Robinhood Financial, LLC is asking a Massachusetts Superior Court to enjoin the Massachusetts Securities Division from enforcing its newly promulgated broker-dealer fiduciary duty rule.  The rule was effective March 1 of last year, and the Division stated it would commence enforcement on September 1.  950 Code of Massachusetts Regulations § 12.207; see Massachusetts Adopts a Fiduciary Duty Rule—First Piece in a Patchwork Quilt of State Regulation, or Soon to be Declared POA (Preempted on Arrival)?, (3/11/20); Massachusetts Securities Division Issues Fiduciary Conduct Rule FAQ’s, (5/12/20).

A December 16, 2020, administrative complaint against Robinhood was the Division’s first (and so far only) publicly-announced action seeking to enforce the rule.  That complaint garnered considerable attention at the time, not only for being the Division’s first foray into enforcing the rule but also for taking issue with Robinhood’s alleged “gamification” of investing and facilitation of trading by young and less experienced investors.  Robinhood is a commission-free online trading platform with a stated “mission to democratize finance for all.”

On April 15 Robinhood filed with the Massachusetts Superior Court’s Business Litigation Session a Complaint for Injunctive and Declaratory Relief along with a Motion for Preliminary Injunctive Relief.  Robinhood Financial LLC v. Galvin, No. 21-CV-00884.  The complaint alleges the Division’s fiduciary duty rule is preempted by federal law, in particular the Securities and Exchange Commission’s Regulation Best Interest (“Reg BI”).  Robinhood’s preliminary injunction brief notes that “obstruction of federal policy is the stated purpose of the new rule, as well as its effect.”  In addition, Robinhood asserts that the fiduciary duty rule is invalid under Massachusetts law--because the Supreme Judicial Court has long held that, except in certain specific circumstances, a broker-dealer does not have a fiduciary obligation to a client, and the Division lacks authority to abrogate that principle--and that the rule by its terms cannot validly be applied to Robinhood because it is a “self-directed” brokerage firm that does not make investment recommendations or provide investment advice to its customers.  In addition to seeking declaratory relief to that effect, the complaint asserts a claim under 42 U.S.C. § 1983 for the Division’s alleged violation of the Supremacy Clause of the United States Constitution.  The complaint seeks a stay of the Division’s administrative enforcement action against Robinhood and an injunction enjoining enforcement of the fiduciary duty rule.  Given the multiple legal grounds asserted, it is possible the court could issue the requested stay and injunction without deciding the preemption issue.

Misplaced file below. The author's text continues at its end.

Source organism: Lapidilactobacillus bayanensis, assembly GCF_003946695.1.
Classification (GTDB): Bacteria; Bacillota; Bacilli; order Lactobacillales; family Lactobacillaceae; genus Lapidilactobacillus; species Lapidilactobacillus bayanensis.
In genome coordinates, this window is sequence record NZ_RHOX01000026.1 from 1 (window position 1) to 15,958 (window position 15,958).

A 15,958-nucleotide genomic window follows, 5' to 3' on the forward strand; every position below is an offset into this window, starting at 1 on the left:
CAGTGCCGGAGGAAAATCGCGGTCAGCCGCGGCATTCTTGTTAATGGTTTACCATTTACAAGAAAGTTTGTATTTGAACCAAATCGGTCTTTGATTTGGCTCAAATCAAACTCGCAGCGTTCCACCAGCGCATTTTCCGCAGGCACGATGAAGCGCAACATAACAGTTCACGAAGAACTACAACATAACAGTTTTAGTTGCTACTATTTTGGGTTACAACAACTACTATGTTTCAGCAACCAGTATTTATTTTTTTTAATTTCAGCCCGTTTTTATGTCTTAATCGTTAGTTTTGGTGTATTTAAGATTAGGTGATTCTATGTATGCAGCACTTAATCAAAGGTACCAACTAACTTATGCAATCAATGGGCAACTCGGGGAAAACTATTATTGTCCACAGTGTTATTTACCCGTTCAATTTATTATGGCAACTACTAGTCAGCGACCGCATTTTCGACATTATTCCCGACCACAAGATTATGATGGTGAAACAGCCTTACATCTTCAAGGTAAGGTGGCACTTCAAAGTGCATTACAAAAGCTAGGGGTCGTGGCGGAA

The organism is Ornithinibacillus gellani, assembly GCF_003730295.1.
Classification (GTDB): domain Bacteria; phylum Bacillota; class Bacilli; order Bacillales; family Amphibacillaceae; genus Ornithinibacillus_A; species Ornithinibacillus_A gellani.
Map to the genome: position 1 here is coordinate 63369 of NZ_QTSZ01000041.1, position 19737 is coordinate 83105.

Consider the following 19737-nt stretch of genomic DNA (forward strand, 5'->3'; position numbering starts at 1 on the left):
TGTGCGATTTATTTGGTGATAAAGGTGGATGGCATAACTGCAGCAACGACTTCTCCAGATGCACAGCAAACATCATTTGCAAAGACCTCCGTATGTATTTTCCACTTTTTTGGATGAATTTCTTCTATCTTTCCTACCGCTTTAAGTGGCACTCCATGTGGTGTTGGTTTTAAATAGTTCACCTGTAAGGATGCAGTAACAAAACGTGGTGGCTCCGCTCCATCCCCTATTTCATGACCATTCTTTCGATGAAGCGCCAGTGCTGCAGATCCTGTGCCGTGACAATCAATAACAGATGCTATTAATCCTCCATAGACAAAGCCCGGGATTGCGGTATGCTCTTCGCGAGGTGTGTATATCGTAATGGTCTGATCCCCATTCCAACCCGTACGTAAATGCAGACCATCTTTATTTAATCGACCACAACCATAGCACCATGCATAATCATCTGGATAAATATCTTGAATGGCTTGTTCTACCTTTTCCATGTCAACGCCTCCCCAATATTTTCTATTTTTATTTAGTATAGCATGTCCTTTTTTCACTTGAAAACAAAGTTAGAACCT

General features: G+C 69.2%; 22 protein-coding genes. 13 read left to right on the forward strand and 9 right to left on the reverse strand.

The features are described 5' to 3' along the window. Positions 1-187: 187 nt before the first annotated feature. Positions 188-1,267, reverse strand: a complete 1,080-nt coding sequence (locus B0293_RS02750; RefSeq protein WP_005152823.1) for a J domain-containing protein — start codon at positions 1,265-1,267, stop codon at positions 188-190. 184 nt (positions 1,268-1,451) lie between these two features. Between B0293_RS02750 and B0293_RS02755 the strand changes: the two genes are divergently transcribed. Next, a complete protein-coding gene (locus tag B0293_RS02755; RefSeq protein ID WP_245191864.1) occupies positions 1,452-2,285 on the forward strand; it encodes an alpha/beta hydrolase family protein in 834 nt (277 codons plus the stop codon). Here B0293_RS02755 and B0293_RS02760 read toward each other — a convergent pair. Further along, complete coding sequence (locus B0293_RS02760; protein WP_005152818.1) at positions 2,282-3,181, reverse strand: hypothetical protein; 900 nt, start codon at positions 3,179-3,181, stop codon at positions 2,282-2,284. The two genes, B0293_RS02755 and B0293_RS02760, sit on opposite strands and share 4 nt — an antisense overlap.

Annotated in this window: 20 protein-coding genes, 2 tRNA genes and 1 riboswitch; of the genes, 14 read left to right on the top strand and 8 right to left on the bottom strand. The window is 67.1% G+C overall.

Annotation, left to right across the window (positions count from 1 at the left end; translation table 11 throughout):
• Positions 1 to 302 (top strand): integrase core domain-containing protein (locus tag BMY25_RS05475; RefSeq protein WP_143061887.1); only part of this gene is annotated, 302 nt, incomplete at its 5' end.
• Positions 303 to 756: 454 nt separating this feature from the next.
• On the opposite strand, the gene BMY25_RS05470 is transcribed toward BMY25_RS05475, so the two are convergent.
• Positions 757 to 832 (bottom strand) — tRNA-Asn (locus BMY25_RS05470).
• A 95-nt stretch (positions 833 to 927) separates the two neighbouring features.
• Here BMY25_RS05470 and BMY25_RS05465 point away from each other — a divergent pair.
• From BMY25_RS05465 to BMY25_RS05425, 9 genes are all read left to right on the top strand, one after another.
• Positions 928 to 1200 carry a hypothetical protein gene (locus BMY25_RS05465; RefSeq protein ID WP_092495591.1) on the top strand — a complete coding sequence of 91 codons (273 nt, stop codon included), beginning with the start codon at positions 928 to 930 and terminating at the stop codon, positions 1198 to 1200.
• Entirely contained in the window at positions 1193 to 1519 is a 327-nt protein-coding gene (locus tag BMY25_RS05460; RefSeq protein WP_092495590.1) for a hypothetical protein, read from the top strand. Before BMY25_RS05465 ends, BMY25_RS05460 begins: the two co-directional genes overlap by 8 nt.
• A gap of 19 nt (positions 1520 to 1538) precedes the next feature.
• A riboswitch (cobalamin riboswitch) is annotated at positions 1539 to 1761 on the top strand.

Not to be outdone, on the same day Robinhood filed its Superior Court complaint and preliminary injunction motion, the Securities Division sought leave to amend its administrative complaint, to add, along with some new factual allegations concerning certain events since December, a request to revoke Robinhood’s registration as a broker-dealer in Massachusetts.  In the Matter of Robinhood Financial, LLC, Securities Division Docket No. E-2020-0047.

A statement released by Robinhood includes the following:  “We will stand with our customers to enable them to have the investing experience they want.  We will not succumb to unfounded, politicized allegations and unreasonable demands from the Massachusetts Securities Division.” 

A Superior Court hearing on Robinhood’s request for a preliminary injunction is scheduled for May 11.

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